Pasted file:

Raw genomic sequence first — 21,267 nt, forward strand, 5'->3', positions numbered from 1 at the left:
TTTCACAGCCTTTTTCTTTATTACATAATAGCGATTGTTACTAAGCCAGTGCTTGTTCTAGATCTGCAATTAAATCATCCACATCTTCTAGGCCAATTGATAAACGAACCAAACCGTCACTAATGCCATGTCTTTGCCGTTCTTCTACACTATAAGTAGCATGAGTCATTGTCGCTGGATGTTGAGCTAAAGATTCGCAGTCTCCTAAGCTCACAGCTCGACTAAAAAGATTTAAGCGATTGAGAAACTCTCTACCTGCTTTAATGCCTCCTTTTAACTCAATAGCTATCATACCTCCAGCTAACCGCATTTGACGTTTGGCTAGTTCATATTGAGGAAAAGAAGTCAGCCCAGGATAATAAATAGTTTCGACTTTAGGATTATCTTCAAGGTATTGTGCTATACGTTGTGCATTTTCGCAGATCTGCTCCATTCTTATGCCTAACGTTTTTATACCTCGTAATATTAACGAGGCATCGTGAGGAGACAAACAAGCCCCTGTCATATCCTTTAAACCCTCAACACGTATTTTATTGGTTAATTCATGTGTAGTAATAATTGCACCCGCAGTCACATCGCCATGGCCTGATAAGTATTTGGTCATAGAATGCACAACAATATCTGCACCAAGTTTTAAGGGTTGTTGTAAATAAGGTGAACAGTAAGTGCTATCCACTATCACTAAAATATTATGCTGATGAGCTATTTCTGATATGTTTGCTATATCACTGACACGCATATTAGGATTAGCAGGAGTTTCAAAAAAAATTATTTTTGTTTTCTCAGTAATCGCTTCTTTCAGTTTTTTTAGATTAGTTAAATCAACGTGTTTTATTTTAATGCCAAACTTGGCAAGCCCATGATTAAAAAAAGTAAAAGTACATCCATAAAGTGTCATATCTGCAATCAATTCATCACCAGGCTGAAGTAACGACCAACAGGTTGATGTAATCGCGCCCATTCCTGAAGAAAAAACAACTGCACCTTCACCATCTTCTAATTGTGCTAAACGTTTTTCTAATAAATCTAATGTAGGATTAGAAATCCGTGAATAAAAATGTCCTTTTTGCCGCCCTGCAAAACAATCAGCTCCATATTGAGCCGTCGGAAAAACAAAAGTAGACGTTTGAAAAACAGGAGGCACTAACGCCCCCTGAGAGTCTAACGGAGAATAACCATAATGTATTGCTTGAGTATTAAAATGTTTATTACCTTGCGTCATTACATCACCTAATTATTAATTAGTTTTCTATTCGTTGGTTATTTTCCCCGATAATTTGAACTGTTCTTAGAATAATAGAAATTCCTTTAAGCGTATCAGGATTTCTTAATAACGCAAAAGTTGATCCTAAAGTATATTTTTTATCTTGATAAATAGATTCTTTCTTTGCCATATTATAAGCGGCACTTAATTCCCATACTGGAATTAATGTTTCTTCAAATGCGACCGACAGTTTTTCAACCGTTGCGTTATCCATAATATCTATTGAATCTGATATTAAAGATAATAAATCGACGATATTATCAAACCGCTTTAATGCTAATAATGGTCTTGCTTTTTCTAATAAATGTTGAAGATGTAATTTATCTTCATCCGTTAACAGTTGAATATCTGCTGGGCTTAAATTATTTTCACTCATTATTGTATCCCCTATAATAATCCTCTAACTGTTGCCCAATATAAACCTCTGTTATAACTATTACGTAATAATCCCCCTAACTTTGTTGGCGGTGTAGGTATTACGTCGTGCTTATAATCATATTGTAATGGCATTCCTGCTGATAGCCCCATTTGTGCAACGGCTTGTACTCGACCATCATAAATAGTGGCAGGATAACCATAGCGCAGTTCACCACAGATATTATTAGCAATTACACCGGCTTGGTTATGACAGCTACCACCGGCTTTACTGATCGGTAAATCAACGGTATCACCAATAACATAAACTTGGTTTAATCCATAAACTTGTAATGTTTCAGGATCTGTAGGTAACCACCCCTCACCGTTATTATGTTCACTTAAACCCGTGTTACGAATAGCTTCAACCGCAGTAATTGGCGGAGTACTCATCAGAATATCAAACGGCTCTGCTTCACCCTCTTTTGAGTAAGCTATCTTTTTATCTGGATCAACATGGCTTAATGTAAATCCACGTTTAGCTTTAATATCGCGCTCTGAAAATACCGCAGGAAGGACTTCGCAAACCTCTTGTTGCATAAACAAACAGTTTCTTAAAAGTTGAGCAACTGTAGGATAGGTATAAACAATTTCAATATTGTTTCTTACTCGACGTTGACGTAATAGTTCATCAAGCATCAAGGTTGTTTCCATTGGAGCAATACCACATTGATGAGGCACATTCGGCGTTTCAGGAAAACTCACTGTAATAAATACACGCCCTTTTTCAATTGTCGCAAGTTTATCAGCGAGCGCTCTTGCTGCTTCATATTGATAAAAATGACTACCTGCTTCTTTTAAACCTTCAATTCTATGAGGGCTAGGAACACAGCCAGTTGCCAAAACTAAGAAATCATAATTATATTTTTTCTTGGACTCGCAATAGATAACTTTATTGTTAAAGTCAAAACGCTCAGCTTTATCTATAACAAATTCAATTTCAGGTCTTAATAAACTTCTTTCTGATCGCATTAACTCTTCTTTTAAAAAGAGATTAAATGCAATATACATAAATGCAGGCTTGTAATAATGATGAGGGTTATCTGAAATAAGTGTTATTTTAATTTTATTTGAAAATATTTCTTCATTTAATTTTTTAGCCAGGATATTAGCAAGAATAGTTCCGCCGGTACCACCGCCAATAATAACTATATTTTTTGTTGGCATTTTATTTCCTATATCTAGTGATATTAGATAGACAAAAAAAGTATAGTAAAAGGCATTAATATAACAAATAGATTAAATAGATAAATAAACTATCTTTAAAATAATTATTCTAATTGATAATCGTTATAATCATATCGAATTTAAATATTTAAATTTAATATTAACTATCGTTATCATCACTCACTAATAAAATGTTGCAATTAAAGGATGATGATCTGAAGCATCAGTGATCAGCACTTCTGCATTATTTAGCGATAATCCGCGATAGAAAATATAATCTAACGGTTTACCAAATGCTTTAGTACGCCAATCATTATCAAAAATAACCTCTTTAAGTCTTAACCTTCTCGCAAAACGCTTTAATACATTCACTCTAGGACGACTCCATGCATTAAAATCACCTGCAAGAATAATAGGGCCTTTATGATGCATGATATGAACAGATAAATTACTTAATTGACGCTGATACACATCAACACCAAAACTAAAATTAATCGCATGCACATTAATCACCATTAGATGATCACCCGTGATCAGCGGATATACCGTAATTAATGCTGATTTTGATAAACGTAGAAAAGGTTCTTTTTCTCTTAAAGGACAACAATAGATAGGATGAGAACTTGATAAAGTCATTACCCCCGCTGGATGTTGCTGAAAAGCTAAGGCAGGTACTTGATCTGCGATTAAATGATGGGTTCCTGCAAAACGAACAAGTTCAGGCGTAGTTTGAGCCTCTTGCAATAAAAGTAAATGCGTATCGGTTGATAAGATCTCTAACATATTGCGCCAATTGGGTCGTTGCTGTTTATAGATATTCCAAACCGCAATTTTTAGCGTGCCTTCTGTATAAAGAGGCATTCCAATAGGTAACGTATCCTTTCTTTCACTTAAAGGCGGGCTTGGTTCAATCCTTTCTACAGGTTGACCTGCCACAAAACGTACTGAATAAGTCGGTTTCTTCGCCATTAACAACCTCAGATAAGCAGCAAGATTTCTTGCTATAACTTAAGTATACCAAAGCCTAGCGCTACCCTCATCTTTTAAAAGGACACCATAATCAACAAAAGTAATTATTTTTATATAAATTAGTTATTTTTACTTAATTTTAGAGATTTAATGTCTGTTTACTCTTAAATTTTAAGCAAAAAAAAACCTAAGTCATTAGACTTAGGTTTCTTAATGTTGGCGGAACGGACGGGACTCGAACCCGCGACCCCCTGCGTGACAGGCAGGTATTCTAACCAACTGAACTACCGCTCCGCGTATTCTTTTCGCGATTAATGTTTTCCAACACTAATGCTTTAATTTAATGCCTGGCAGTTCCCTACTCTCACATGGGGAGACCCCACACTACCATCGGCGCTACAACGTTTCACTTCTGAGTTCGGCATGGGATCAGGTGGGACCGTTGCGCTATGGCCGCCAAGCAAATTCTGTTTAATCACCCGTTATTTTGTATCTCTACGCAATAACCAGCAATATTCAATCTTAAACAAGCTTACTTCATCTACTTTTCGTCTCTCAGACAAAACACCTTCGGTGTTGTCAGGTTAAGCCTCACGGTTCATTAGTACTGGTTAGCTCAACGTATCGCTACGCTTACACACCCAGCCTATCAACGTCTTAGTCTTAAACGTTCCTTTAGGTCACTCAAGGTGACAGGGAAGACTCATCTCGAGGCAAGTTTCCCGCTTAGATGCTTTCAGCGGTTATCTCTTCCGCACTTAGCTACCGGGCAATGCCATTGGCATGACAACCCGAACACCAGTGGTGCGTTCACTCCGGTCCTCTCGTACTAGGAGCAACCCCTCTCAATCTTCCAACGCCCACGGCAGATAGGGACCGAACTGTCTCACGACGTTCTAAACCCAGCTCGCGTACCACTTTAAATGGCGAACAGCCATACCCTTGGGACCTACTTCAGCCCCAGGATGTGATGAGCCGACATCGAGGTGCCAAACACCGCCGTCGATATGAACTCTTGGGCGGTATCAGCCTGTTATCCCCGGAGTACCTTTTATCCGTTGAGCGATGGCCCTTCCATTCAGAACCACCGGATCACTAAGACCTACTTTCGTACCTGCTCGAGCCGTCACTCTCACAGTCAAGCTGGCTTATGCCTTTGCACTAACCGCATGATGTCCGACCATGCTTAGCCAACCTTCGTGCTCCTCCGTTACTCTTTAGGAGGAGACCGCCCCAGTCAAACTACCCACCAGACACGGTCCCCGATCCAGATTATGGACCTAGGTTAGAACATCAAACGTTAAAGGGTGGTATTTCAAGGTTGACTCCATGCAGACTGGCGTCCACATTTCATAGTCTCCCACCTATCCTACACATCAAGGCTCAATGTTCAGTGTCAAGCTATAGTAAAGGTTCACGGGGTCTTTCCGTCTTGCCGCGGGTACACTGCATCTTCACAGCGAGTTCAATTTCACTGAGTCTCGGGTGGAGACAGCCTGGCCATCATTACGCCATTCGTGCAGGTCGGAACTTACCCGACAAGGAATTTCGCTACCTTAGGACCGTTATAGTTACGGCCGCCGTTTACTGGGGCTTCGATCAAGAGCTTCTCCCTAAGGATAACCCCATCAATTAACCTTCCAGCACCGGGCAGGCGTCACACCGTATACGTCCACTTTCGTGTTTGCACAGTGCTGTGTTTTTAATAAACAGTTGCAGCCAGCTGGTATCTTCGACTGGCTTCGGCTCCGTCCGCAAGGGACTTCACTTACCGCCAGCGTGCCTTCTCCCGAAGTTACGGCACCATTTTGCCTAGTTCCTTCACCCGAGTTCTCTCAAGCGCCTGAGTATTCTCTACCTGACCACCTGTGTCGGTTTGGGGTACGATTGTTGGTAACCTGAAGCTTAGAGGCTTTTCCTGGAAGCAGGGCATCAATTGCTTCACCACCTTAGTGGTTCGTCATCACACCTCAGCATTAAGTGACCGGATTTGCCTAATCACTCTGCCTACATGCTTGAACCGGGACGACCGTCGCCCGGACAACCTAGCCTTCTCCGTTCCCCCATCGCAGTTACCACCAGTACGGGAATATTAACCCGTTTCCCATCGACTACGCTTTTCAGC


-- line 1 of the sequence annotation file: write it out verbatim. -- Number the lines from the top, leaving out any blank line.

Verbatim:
Raw genomic sequence first — 21,267 nt, forward strand, 5'->3', positions numbered from 1 at the left: